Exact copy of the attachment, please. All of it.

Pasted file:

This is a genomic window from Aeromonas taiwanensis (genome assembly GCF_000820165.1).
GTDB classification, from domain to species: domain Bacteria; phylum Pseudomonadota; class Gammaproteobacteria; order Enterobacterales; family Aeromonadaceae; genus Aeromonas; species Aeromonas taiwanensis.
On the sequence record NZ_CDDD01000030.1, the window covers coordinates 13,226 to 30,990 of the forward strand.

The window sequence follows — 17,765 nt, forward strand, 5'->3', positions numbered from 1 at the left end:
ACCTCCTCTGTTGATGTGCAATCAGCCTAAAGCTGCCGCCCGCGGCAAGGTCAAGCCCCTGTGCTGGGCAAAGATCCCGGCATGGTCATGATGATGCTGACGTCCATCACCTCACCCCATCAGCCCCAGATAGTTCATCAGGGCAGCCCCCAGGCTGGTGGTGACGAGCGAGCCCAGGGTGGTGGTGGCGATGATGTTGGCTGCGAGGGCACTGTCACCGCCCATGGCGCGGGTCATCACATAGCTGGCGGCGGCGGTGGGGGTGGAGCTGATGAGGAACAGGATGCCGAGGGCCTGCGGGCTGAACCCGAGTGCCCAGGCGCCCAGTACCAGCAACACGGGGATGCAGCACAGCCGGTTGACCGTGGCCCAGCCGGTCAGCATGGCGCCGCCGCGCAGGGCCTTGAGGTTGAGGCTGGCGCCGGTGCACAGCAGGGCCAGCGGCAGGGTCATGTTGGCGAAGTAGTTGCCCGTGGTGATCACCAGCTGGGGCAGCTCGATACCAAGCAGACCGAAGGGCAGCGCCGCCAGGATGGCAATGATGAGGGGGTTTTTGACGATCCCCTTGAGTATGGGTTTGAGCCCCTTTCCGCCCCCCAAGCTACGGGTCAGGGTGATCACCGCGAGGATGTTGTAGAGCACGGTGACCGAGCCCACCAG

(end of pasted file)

This is a genomic window from Aeromonas taiwanensis (genome assembly GCF_000820165.1).
GTDB classification, from domain to species: domain Bacteria; phylum Pseudomonadota; class Gammaproteobacteria; order Enterobacterales; family Aeromonadaceae; genus Aeromonas; species Aeromonas taiwanensis.
On the sequence record NZ_CDDD01000030.1, the window covers coordinates 13,226 to 30,990 of the forward strand.

The window sequence follows — 17,765 nt, forward strand, 5'->3', positions numbered from 1 at the left end:
ACCTCCTCTGTTGATGTGCAATCAGCCTAAAGCTGCCGCCCGCGGCAAGGTCAAGCCCCTGTGCTGGGCAAAGATCCCGGCATGGTCATGATGATGCTGACGTCCATCACCTCACCCCATCAGCCCCAGATAGTTCATCAGGGCAGCCCCCAGGCTGGTGGTGACGAGCGAGCCCAGGGTGGTGGTGGCGATGATGTTGGCTGCGAGGGCACTGTCACCGCCCATGGCGCGGGTCATCACATAGCTGGCGGCGGCGGTGGGGGTGGAGCTGATGAGGAACAGGATGCCGAGGGCCTGCGGGCTGAACCCGAGTGCCCAGGCGCCCAGTACCAGCAACACGGGGATGCAGCACAGCCGGTTGACCGTGGCCCAGCCGGTCAGCATGGCGCCGCCGCGCAGGGCCTTGAGGTTGAGGCTGGCGCCGGTGCACAGCAGGGCCAGCGGCAGGGTCATGTTGGCGAAGTAGTTGCCCGTGGTGATCACCAGCTGGGGCAGCTCGATACCAAGCAGACCGAAGGGCAGCGCCGCCAGGATGGCAATGATGAGGGGGTTTTTGACGATCCCCTTGAGTATGGGTTTGAGCCCCTTTCCGCCCCCCAAGCTACGGGTCAGGGTGATCACCGCGAGGATGTTGTAGAGCACGGTGACCGAGCCCACCAG